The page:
Visiting Budapest with my family in 2017, I encountered a variety of dishes with the word galuska (pronounced galushka), which sounded like a word I remembered from the distant past: gluska, from Yiddish-language author Y. L. Peretz’s short story Bontsye Shvayg (Bontsye the Silent), whose abridged version we read in grade school in Israel. This peaked my curiosity, and after the trip, learning and baking galuska made it onto my to-do list.
In Peretz’s story, the court of the heavenly world determines that Bontsye (pronounced Bontshe) is to go to heaven, rather than hell. Bontsye had suffered mistreatment and injustice in silence since birth and had died without leaving a discernible mark on the world. But the heavenly court was impressed with Bontsye and offered to reward him with anything he wanted, anything at all. After some convincing, Bontsye said he really wanted a hot gluska with fresh butter for breakfast every day. Is this gluska related to galuska? I wondered.
But before I could bake it, I had to find out what Bontsye’s so-called gluska was. The first sign that it would not be an easy feat came from a social media post I found in Hebrew, in which someone wrote that even though she couldn’t find it on the Internet, she knew that there was such a thing because when she typed “bun” into a web translator, it spit out the word “gluska.” She ended her post with, “So what the heck is it?”
I’m still not sure about the exact meaning of gluska, but the word apparently comes from Aramaic and was used by European Jews in secular and religious writings to describe anything from bread to cake to a roll, some possibly made of semolina. Gluska is almost always described as “beautiful,” “hot” or both. I even found the Hebrew adjective marnina (joyful) used.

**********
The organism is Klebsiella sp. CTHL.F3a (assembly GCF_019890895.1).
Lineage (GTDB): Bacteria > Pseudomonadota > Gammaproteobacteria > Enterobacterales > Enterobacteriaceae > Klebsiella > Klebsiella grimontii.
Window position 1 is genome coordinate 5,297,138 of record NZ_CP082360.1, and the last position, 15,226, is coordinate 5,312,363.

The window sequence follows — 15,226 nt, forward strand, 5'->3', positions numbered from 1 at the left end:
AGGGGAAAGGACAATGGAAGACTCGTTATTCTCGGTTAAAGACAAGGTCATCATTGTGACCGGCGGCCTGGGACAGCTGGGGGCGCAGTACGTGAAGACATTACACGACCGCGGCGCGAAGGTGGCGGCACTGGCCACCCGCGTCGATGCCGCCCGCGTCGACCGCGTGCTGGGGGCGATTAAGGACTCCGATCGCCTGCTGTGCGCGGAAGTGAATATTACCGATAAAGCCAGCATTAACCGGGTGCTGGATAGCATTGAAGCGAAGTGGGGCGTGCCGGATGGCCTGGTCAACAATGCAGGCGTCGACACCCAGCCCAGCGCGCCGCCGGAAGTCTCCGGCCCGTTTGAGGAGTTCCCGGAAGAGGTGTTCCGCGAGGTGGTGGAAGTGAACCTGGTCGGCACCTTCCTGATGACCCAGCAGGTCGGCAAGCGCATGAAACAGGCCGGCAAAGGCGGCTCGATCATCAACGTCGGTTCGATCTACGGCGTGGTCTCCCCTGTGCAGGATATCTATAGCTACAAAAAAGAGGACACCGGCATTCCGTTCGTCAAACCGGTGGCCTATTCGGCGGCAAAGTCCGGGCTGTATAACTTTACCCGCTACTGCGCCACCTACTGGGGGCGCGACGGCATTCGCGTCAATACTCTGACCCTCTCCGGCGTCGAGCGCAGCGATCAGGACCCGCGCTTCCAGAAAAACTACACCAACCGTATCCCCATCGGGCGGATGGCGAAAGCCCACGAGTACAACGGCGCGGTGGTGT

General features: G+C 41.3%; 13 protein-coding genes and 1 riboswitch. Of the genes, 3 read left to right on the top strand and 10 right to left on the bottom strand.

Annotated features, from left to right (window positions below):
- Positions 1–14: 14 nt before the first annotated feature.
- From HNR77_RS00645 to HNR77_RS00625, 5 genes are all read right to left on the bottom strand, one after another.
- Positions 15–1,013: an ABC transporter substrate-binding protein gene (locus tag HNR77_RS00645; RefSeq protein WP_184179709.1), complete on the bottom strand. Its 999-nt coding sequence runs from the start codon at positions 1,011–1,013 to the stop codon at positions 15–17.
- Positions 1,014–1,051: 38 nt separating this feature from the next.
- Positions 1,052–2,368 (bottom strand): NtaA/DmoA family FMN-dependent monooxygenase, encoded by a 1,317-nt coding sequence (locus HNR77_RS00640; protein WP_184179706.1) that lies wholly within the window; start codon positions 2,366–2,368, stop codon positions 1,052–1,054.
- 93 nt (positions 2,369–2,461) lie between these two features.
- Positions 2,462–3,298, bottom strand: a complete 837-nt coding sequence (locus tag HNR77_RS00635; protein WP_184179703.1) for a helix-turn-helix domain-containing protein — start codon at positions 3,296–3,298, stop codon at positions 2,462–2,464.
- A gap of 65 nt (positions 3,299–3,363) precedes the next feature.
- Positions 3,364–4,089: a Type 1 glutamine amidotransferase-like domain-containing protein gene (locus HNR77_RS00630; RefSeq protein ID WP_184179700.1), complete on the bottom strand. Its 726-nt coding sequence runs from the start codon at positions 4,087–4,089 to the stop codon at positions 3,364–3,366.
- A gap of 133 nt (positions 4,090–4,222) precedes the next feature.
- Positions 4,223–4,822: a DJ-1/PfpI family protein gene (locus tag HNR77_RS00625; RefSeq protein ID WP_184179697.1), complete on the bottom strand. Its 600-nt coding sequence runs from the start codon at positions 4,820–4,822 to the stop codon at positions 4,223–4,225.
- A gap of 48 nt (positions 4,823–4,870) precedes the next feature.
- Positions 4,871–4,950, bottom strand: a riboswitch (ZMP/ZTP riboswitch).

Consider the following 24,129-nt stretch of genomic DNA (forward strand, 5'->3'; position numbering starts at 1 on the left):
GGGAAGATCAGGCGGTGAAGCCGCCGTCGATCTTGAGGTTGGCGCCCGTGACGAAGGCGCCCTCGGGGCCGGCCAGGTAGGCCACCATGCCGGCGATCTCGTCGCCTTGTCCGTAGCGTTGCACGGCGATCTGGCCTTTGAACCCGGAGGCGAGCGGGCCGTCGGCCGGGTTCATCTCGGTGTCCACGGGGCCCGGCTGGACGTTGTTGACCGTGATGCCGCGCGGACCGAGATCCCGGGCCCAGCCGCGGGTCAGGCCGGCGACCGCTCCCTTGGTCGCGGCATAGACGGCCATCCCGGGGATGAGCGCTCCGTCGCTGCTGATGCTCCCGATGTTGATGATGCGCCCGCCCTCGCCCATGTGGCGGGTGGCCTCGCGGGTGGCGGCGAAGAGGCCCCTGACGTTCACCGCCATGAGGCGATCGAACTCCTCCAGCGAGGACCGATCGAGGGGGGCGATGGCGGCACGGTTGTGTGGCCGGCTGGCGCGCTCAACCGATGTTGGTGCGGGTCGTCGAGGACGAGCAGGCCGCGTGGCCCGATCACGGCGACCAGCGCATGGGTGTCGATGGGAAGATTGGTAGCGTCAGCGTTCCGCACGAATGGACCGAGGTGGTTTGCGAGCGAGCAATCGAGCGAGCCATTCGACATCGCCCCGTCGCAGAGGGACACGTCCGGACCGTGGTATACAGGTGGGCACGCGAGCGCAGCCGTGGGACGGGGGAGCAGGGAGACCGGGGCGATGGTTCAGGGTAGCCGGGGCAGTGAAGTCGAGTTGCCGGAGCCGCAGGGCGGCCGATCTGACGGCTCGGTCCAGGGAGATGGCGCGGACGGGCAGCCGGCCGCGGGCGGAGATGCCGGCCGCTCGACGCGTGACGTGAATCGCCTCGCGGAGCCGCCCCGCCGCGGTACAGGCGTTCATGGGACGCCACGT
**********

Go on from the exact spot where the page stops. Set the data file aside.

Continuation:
The Hungarian word galuska means either noodle or dumpling, whether it is fried, boiled or baked. Aranygaluska is a traditional Hungarian coffeecake whose name means golden dumpling. It was brought to the US with Hungarian immigrants, Jews included, in the late-nineteenth to early-twentieth century. It’s made of a sweet yeast dough that is enriched with eggs and butter. Pieces of the dough are rolled in melted butter followed by a mixture of sugar and ground walnuts and then layered to form the cake.
Aranygaluska is similar to and often confused with the American pull-apart or monkey bread that was popularized first by the 1972 Betty Crocker Cookbook and then by First Lady Nancy Reagan, who served it at the White House on Christmas Day. Monkey bread is popular at our house—it is one of my kids’ favorite desserts. In a way, it seems, I’ve been making aranygaluska (albeit with cinnamon rather than walnuts) for years.
So what exactly was Bontsye asking for when he requested gluska? Most likely a bun! Hot, soft as a cloud, but a bun—like Bontsye himself, more modest than a dessert and instead more likely to be found on a breakfast table, the perfect vessel for fresh butter.
The sweet, nutty and buttery aranygaluska takes a heavenly bun to another level altogether—in Bontsye’s position, I probably would have asked for it instead. I doubt anyone would blame me…